Workplace Violence: Policy + Plan + Practice = Prevention

Over the space of 24 hours in September 2018, the people of Maryland suffered three unrelated violent workplace events at a software company, a municipal building and a distribution center. Lives were lost, and businesses were disrupted in profound ways. It was a grim reminder of an apparent rising rate of workplace violence. Many companies, perhaps yours included, now have workplace violence plans in place – or do they really?

If you have a plan, no matter what industry you are in, chances are it’s not enough. Read on to find out what you are probably missing and learn how to confidently protect your employees and customers. Is it worth your time to analyze your plan and make adjustments? Because lives could be at stake, we suggest it is.


The New Normal: Designing Security to Fight Organized Retail Crime

Bold, well-orchestrated – sometimes violent – organized retail crime (ORC) has reached a new level of intensity. That means loss prevention and asset protection also must rise to new heights. Fortunately, new technologies make it possible to more effectively reduce shrinkage and improve asset protection.

The FBI now estimates ORC losses at more than $30 billion per year. The National Retail Federation polled members in 2017, and 95% said they had been victimized by organized theft and fraud operations, with costs rising to more than $700,000 for every $1 billion in sales.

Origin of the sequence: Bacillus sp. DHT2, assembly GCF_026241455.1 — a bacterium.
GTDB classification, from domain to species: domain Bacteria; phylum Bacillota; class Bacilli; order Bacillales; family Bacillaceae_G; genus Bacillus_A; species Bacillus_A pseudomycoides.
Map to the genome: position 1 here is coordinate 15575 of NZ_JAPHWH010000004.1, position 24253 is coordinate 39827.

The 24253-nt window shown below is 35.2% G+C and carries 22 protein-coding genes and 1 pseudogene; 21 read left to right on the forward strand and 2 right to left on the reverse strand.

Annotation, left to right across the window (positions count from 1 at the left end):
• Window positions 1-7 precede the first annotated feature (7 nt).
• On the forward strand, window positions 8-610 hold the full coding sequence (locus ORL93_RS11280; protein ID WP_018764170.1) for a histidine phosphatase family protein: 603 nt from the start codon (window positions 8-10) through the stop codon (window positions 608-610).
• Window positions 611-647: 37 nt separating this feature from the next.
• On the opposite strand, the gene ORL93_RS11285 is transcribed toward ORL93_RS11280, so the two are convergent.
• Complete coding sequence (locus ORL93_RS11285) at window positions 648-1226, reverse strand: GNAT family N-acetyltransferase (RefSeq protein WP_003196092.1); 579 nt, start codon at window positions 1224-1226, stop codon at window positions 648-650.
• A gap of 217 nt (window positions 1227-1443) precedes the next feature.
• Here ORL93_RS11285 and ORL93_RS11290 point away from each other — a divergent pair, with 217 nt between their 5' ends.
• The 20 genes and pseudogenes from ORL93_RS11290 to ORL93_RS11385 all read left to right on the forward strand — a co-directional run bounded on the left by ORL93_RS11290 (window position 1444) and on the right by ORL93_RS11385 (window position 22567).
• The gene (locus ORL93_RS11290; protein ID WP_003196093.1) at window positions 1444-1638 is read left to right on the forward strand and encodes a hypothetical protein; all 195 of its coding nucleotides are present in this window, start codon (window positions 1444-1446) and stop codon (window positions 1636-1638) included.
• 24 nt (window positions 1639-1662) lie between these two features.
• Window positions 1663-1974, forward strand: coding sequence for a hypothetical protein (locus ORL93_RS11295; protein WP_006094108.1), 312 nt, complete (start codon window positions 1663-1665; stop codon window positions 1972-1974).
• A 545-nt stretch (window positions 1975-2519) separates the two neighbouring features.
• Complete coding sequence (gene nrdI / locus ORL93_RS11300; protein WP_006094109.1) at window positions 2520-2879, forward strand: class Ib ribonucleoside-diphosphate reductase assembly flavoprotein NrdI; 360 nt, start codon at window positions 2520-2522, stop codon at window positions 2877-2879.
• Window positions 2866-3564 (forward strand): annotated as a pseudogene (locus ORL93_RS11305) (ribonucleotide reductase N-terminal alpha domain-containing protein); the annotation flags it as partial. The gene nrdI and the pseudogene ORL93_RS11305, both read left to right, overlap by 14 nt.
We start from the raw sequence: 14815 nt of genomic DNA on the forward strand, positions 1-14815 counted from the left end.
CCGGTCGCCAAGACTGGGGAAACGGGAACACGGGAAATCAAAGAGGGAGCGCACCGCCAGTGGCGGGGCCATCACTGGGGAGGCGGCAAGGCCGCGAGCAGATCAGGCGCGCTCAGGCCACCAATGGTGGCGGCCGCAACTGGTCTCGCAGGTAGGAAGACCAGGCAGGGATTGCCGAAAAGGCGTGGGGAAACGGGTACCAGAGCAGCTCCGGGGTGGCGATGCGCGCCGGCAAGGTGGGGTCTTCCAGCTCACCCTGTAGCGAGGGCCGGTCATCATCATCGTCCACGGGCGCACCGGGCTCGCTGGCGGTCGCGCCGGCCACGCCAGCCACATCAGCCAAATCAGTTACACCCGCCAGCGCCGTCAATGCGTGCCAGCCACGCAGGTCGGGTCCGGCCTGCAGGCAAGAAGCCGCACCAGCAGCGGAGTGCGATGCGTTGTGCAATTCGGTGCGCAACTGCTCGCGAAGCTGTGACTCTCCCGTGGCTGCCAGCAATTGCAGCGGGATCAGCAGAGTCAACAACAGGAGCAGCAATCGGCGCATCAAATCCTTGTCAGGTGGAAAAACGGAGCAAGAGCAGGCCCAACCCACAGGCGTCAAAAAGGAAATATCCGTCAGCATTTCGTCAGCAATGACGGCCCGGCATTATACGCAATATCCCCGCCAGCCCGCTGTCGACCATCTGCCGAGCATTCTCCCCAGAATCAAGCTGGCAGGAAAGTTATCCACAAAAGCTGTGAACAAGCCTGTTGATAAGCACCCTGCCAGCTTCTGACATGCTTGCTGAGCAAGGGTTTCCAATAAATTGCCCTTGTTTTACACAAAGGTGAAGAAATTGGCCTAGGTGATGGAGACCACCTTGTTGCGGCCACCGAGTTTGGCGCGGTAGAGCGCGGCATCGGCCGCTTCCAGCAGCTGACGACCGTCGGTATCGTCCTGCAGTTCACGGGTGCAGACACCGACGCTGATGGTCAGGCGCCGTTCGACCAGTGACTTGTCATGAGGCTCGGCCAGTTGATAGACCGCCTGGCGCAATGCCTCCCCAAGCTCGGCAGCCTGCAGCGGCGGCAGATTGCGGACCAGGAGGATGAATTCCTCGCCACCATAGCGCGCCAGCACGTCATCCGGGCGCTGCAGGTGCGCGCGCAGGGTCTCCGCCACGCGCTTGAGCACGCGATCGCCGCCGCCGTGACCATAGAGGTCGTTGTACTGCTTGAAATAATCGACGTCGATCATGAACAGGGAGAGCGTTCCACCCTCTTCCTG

The key to understanding the ORC new normal is to think like the members of these criminal teams. This article explores who they are, actions they may take and why, as well as fraud detection and security strategies likely to become lasting solutions:  better inventory management, security systems integration all the way to the shelf level, working backwards towards solutions, and establishing open-architecture digital security systems to save time and money.


Improve Customer Experience & In-Store Sales in 5 Steps

 

1. Customer Flow

The first step in improving customer experience is understanding how customers are moving through your store. In-store traffic counters can identify the flow of traffic and pinpoint how customers are entering, exiting, and moving around your store. By utilizing the foot traffic to your advantage you can better understand what brings shoppers into your store. The shopper traffic data allows marketing to see what promotions are working and ones that don’t. Understanding the trends in footfall can improve the overall customer experience.

Traffic Counter

Traffic Counter